Murray Franklyn Gets the Big Presentation PictureMurray Franklin's conference room gets a makeover, incorporating the same high level of design and craftsmanship that they are known for, along with today’s most advanced presentation/telecommunica 4/27/2006 4:00 AM Eastern
Murray Franklyn Gets the Big Presentation Picture
Apr 27, 2006 8:00 AM
Murray Franklyn, a family of companies comprising one of the Northwest’s largest homebuilders, has been building award-winning homes and communities in the Puget Sound area for more than 30 years. Therefore, it follows that the firm’s executives incorporated the same high level of design and craftsmanship that they are known for, along with today’s most advanced presentation/telecommunications technology, into their recently remodeled conference room. After visiting one of the clients and seeing a room with capabilities similar to those they were seeking, the firm’s principals contacted Master Design, the Anacortes, Wash.-based company that had done that particular installation.
According to Tony Locke, the president of Master Design, the people at Murray Franklyn wanted the room to have simple, intuitive ease-of-use presentation system with videoconferencing, multiple displays, and input sources. They required two displays, a projection screen, and a plasma monitorand, says Locke, they specified each to be “the largest we can fit into this room.” A document camera that would allow associates to display large documents, such as drawings and blueprints was another must.
After discussing the various needs and how they could be met, Master Design set out to design the room, which Locke describes as being “quite small and comfy with a jelly-bean shaped table in the middle.” He explained that due to the triangular shape of the room, the size and placement of the displays were limited to two walls. The solution was to install a 5’x7’ electric, tab-tensioned screen on the large wall directly in front of the table and a 47in. Sharp LCD display on a pull-out/swivel mount on the smaller wall to the right of the table.
The front wall also had moving partitions, which allows for large maps and photos to be attached, on sliding rails so it can be moved from one side of the room to the other during presentations. In order to retain these panels, the large front screen was installed high in the ceiling with an additional 30in. of black fabric on top.
The firm wanted to be able to project land plats, or maps, as well as other documents on the larger screen. This was accomplished by installing an ELMO HV-C1000XG digital document camera in the ceiling. This allows presenters to spread out 24”x36”-and-larger documents on the table and display high-resolution video images at 20fps on the front screen in the conference room and to other locations via videoconferencing. Presenters at Murray Franklyn can now display documents in sizes ranging from business cards to large drawings as well as 3D objects such as carpet, stone, or wood samples. The 24X zoom control allows users to zoom in and show specific sections of drawings, etc. in great detail. The images can also be captured and stored on a PC.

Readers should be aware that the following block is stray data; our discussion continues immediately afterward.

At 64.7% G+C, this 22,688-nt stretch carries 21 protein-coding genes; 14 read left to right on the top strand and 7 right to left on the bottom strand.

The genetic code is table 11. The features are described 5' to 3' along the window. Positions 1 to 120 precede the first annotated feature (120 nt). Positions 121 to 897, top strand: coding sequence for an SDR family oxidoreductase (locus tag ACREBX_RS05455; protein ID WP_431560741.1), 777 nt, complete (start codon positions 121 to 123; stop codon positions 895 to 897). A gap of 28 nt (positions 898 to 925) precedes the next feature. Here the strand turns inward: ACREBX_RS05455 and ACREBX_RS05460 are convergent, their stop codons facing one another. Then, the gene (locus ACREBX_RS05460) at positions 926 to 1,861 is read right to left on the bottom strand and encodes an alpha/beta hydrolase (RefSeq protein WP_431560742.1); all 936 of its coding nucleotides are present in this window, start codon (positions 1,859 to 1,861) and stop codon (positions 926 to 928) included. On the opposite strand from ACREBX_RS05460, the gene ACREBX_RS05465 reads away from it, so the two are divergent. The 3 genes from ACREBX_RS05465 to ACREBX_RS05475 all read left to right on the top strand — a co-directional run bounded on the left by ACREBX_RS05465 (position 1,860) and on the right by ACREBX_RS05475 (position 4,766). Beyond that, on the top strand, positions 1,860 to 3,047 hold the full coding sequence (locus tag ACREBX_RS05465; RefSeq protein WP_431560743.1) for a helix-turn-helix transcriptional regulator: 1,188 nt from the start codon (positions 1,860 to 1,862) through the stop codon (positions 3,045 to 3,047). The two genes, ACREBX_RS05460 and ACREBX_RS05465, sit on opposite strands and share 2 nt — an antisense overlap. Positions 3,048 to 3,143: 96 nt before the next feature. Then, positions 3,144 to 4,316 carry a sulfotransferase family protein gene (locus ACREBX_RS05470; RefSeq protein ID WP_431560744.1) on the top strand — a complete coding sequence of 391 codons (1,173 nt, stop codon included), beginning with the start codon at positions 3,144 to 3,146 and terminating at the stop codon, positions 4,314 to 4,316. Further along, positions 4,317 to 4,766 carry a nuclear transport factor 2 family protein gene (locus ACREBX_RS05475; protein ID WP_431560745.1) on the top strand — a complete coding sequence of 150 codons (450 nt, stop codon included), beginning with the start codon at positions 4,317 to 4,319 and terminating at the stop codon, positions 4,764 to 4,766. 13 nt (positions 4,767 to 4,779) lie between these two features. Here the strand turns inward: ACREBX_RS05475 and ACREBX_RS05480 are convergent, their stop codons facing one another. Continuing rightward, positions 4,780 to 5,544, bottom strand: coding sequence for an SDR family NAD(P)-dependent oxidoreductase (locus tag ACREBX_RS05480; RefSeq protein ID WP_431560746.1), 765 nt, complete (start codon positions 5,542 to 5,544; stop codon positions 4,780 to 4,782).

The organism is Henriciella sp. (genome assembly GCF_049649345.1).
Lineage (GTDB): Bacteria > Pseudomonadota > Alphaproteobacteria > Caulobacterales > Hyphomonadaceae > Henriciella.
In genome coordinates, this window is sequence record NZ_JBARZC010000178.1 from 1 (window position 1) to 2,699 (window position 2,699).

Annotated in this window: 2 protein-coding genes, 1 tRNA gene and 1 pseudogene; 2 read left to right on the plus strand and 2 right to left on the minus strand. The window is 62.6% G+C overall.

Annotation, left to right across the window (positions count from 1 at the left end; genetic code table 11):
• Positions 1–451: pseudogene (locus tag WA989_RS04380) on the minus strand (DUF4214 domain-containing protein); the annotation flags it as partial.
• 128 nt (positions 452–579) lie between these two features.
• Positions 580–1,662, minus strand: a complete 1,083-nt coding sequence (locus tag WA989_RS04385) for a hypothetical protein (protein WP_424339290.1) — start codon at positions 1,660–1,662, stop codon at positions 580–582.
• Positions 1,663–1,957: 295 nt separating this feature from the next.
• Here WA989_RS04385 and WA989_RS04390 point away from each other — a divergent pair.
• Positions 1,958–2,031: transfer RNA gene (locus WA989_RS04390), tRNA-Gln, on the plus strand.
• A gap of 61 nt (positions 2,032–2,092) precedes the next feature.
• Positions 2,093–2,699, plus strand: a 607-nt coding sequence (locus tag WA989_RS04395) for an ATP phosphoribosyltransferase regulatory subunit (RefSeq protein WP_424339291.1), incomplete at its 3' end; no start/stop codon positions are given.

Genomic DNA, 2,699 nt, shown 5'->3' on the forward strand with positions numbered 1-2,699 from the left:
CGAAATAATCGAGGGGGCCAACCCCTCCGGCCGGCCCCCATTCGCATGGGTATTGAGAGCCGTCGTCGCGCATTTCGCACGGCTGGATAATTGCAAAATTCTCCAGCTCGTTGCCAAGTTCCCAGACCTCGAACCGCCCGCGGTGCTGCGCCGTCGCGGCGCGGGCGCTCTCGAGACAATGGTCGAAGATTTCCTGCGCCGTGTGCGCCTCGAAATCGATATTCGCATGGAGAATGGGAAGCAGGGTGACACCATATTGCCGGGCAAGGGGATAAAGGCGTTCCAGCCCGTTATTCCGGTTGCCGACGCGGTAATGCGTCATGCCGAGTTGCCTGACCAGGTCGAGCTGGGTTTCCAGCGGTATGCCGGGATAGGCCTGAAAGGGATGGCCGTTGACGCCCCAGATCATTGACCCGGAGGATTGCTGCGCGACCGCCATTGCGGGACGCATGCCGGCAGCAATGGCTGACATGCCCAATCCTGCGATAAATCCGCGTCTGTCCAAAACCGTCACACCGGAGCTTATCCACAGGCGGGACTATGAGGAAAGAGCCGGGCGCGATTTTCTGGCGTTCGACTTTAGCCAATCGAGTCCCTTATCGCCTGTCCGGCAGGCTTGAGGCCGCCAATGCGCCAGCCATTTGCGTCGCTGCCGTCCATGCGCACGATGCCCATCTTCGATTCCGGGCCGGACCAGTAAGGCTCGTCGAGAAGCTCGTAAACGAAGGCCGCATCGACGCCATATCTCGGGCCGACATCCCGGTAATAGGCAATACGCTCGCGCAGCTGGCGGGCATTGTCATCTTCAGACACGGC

The Murray Franklyn conference room was designed with spotlights and speakers located in a suspended hard ceiling “cloud” above the table. Installed in an enclosure set into the cloud with the lens set flush with the ceiling, the HV-C1000XG takes up no table or floor space in the room and is for the most part inconspicuous.
A shelf attached to the LCD display accommodates a Tandberg 880 integrated videoconferencing system while two Extron Cable Cubbies in the table neatly house power, network, and VGA connections. A Sharp XG-MB-70 DLP projector, which projects clear, high-resolution images from the HV-C1000XG to the front screen sits out-of-sight on a soffit in the back of the room. An AMX MVP 8400 8.4in. wireless touchpanel control met Murray Franklyn’s requirement for an integrated presentation system that was intuitive and easy to use.
The PC can be used as a source for VTC (video teleconferencing) and images from the PC can be displayed on either screen. The lights in the room automatically change levels according to which function or source is selected. During videoconferencing, a dedicated VTC lamp above the VTC camera comes on while other zones (a total of six) around the room are dimmed.
The new conference room makes a wide array of technology available to users from every Murray Franklyn department. Along with the ELMO document camera, videoconferencing, three computer inputs, and two screens capable of displaying images from any source, the room also has satellite-fed HDTV. All in all, it is one of the most versatile and unique presentation rooms of its kind.